How Politicians Work:

You start with a cage containing four monkeys and inside the cage you hang a banana on a string, and then you place a set of stairs under the banana.

Before long a monkey will go to the stairs and climb toward the banana

You then spray ALL the monkeys with cold water. After a while, another monkey makes an attempt. As soon as he touches the stairs, you spray ALL the monkeys with cold water.

Pretty soon, when another monkey tries to climb the stairs, the other monkeys will try to prevent it.

Now, put away the cold water. Remove one monkey from the cage and replace it with a new monkey. The new monkey sees the banana and attempts to climb the stairs. To his shock, ALL of the other monkeys beat the crap out of him. After another attempt and attack, he knows that if he tries to climb the stairs he will be assaulted.

Next, remove another of the original four monkeys, replacing it with a new monkey. The newcomer goes to the stairs and is attacked. The previous newcomer takes part in the punishment – with enthusiasm – because he is now part of the “team.”

Then, replace a third original monkey with a new monkey, followed by the fourth. Every time the newest monkey takes to the stairs, he is attacked.

Now, the monkeys that are beating him up have no idea why they were not permitted to climb the stairs.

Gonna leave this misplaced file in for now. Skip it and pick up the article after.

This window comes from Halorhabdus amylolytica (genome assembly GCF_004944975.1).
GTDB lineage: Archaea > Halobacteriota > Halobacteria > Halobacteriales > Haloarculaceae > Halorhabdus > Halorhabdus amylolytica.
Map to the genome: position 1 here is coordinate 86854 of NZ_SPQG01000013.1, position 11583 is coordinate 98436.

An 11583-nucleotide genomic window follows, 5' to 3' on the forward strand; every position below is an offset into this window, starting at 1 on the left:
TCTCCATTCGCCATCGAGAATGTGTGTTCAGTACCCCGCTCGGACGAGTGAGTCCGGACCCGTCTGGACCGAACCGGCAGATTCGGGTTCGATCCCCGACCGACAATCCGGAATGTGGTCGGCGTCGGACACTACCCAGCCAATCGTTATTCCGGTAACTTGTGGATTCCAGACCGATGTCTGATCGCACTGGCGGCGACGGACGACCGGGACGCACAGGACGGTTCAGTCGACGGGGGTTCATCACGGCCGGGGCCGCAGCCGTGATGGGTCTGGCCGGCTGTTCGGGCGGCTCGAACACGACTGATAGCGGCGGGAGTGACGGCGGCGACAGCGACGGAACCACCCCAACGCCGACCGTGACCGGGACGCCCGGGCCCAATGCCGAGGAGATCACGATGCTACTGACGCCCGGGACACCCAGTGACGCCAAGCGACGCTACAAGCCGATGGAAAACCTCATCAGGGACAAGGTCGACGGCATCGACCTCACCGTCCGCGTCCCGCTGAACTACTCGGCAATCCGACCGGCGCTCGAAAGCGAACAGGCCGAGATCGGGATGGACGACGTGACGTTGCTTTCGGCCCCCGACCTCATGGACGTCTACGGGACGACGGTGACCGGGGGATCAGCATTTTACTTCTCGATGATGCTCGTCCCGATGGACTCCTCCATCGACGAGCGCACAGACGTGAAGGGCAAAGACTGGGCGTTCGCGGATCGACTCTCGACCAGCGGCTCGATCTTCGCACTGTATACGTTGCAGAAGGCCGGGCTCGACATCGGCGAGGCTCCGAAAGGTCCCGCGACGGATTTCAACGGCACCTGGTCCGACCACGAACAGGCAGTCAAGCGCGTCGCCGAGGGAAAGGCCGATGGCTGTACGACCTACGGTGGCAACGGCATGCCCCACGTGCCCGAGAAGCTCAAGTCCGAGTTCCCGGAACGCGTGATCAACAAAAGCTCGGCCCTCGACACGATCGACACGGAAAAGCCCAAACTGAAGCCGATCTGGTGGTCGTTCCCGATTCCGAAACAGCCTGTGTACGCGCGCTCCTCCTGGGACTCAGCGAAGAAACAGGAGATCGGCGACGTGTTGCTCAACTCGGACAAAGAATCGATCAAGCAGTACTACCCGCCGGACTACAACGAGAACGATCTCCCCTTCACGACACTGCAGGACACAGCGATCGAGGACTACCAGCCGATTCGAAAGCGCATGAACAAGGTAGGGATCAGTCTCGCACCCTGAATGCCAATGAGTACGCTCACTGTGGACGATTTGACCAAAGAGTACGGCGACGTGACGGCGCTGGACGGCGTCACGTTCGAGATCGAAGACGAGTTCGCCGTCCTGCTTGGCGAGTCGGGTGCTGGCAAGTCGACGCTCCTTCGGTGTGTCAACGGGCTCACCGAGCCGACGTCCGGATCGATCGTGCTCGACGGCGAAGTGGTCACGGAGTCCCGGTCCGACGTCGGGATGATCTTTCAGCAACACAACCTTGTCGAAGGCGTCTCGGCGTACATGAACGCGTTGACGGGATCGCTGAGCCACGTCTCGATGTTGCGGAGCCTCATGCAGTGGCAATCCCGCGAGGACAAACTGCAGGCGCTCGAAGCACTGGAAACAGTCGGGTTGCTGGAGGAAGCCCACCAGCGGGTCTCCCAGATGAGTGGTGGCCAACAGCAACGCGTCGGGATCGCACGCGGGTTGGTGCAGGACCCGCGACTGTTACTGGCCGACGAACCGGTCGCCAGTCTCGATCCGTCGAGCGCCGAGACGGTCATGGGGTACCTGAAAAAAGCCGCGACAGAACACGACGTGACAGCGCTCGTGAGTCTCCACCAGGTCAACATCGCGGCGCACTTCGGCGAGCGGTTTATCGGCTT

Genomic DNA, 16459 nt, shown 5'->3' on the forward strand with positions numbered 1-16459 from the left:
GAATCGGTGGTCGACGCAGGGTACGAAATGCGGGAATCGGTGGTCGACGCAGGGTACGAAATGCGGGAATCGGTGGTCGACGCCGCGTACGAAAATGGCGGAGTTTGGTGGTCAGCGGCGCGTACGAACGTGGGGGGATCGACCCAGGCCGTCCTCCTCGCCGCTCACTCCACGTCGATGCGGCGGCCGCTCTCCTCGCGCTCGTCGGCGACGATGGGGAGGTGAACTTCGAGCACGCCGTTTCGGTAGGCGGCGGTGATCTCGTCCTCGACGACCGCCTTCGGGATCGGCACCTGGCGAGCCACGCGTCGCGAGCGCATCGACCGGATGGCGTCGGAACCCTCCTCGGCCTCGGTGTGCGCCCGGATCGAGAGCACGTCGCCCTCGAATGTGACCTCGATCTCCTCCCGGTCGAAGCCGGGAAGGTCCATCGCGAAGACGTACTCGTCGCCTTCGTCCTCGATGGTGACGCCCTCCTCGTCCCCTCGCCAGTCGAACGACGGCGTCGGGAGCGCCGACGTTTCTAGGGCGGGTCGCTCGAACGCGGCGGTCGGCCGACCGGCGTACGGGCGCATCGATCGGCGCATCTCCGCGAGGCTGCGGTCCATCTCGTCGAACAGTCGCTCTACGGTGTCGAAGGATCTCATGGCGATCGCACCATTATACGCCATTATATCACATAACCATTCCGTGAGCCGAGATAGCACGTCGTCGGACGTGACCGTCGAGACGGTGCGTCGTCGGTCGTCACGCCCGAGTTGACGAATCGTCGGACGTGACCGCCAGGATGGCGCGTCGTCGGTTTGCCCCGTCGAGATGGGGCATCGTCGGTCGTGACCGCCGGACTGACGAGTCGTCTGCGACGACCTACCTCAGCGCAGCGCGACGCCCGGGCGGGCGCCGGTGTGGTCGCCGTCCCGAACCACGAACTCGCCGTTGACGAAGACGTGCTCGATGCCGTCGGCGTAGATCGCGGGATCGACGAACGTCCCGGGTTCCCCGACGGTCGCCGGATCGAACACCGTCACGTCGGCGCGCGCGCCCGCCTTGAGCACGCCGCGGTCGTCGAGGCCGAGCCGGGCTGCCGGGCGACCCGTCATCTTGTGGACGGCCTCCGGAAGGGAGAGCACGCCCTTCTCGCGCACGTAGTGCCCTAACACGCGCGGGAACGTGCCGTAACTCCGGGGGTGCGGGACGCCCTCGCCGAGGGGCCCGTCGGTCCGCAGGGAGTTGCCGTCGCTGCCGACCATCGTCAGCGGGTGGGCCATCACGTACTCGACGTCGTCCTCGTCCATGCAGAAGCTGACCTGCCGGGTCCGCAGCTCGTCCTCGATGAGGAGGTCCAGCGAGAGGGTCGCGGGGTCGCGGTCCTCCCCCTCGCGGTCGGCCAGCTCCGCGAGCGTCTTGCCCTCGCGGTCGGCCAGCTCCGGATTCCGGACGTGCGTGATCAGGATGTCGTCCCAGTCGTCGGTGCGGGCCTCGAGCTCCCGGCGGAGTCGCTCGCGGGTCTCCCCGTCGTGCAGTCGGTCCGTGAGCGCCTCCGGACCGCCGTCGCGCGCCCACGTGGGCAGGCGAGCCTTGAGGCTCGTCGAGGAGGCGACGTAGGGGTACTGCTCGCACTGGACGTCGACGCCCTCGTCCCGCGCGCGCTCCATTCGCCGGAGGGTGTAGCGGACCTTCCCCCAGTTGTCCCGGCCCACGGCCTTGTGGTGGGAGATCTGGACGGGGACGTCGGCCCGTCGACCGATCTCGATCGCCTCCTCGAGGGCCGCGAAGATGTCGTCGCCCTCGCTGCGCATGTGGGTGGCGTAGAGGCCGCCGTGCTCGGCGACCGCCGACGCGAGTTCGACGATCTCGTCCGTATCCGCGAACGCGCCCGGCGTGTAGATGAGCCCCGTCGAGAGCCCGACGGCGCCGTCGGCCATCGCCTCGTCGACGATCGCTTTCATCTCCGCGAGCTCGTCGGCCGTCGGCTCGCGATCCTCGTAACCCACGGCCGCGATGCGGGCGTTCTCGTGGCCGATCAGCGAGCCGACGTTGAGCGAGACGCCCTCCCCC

Neither do they know why they are participating in the beating of the newest monkey. Having replaced all of the original monkeys, none of the remaining monkeys will have ever been sprayed with cold water.

Nevertheless, not one of the monkeys will try to climb the stairway for the Banana. .

Why, you ask? Because in their minds, that is the way it has always been!

This is how today’s House and Senate operates, and this Is why from time to time, ALL of the monkeys need to be REPLACED AT THE SAME TIME!


This is meant as no disrespect to monkeys

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8 Responses to How Politicians Work:

  1. bocopro says:

    Tradition — stuff people make up as they go along and convince other people to engage in.

    Justification of traditions — “Because.”

    In the nearly 60 years I’ve known her, my wife has invented dozens, perhaps hundreds, of “customs,” “legends,” “myths,” and “traditions.”

    Some are cute, such as “if a woman dreams of flowers, she will become pregnant within days, a girl if the flowers are pink and a boy if the petals are blue.”

    Some are scary: “if you place garlic on your windowsill to keep evil away and someone removes it, you’ll be tormented by witches and vampires and trolls.”

    Some are universal: never give a knife to someone as a present, because it signifies severing your relationship with them.

    And I’ve never quite understood the one about — when having a meal with family and someone leaves the house before everyone is finished eating, those remaining must rotate their dinnerplates three times or whoever left will have bad luck.

    We were visiting my mother many years ago. Her husband (my stepfather) was sitting under a tree in the yard. A black butterfly came along and landed on his head. My wife crossed herself and mumbled something I didn’t hear. Later I asked her why she’d done that, and she said, “When a black butterfly lands on someone, it means he’s about to die.”